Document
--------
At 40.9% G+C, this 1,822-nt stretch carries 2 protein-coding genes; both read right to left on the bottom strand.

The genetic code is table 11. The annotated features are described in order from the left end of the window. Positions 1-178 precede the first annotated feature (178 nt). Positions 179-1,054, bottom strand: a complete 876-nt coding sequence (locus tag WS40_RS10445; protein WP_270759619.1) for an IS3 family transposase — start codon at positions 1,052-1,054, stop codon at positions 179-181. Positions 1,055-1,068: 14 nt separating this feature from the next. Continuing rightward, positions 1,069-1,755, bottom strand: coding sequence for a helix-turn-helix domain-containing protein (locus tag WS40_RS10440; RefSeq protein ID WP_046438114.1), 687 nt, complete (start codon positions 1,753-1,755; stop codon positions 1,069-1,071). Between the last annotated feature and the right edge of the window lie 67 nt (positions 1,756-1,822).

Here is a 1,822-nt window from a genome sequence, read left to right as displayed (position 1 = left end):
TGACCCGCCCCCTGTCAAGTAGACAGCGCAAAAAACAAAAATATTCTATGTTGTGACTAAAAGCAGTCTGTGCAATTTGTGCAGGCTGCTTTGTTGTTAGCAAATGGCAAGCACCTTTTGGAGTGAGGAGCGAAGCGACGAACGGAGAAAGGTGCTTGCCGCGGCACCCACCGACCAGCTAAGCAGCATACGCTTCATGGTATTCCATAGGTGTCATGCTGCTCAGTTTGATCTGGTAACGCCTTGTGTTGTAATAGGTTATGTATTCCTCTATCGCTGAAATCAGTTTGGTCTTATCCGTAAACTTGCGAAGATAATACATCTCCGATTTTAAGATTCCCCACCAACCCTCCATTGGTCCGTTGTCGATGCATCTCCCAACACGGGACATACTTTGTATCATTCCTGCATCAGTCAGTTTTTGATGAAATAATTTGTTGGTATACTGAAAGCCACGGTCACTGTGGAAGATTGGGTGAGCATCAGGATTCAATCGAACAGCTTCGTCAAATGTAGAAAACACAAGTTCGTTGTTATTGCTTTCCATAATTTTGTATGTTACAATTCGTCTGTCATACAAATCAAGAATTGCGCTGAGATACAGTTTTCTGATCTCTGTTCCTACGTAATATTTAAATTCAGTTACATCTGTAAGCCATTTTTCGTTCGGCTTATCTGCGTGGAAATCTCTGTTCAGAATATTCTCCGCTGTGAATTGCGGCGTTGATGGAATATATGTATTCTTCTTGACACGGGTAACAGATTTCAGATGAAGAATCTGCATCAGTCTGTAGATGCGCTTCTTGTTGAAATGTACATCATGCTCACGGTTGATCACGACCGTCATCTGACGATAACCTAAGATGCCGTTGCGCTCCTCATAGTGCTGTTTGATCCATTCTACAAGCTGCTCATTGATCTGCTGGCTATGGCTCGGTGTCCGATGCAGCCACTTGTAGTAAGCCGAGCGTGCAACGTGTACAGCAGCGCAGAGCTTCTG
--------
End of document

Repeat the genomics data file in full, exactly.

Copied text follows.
At 40.9% G+C, this 1,822-nt stretch carries 2 protein-coding genes; both read right to left on the bottom strand.

The genetic code is table 11. The annotated features are described in order from the left end of the window. Positions 1-178 precede the first annotated feature (178 nt). Positions 179-1,054, bottom strand: a complete 876-nt coding sequence (locus tag WS40_RS10445; protein WP_270759619.1) for an IS3 family transposase — start codon at positions 1,052-1,054, stop codon at positions 179-181. Positions 1,055-1,068: 14 nt separating this feature from the next. Continuing rightward, positions 1,069-1,755, bottom strand: coding sequence for a helix-turn-helix domain-containing protein (locus tag WS40_RS10440; RefSeq protein ID WP_046438114.1), 687 nt, complete (start codon positions 1,753-1,755; stop codon positions 1,069-1,071). Between the last annotated feature and the right edge of the window lie 67 nt (positions 1,756-1,822).

Here is a 1,822-nt window from a genome sequence, read left to right as displayed (position 1 = left end):
TGACCCGCCCCCTGTCAAGTAGACAGCGCAAAAAACAAAAATATTCTATGTTGTGACTAAAAGCAGTCTGTGCAATTTGTGCAGGCTGCTTTGTTGTTAGCAAATGGCAAGCACCTTTTGGAGTGAGGAGCGAAGCGACGAACGGAGAAAGGTGCTTGCCGCGGCACCCACCGACCAGCTAAGCAGCATACGCTTCATGGTATTCCATAGGTGTCATGCTGCTCAGTTTGATCTGGTAACGCCTTGTGTTGTAATAGGTTATGTATTCCTCTATCGCTGAAATCAGTTTGGTCTTATCCGTAAACTTGCGAAGATAATACATCTCCGATTTTAAGATTCCCCACCAACCCTCCATTGGTCCGTTGTCGATGCATCTCCCAACACGGGACATACTTTGTATCATTCCTGCATCAGTCAGTTTTTGATGAAATAATTTGTTGGTATACTGAAAGCCACGGTCACTGTGGAAGATTGGGTGAGCATCAGGATTCAATCGAACAGCTTCGTCAAATGTAGAAAACACAAGTTCGTTGTTATTGCTTTCCATAATTTTGTATGTTACAATTCGTCTGTCATACAAATCAAGAATTGCGCTGAGATACAGTTTTCTGATCTCTGTTCCTACGTAATATTTAAATTCAGTTACATCTGTAAGCCATTTTTCGTTCGGCTTATCTGCGTGGAAATCTCTGTTCAGAATATTCTCCGCTGTGAATTGCGGCGTTGATGGAATATATGTATTCTTCTTGACACGGGTAACAGATTTCAGATGAAGAATCTGCATCAGTCTGTAGATGCGCTTCTTGTTGAAATGTACATCATGCTCACGGTTGATCACGACCGTCATCTGACGATAACCTAAGATGCCGTTGCGCTCCTCATAGTGCTGTTTGATCCATTCTACAAGCTGCTCATTGATCTGCTGGCTATGGCTCGGTGTCCGATGCAGCCACTTGTAGTAAGCCGAGCGTGCAACGTGTACAGCAGCGCAGAGCTTCTG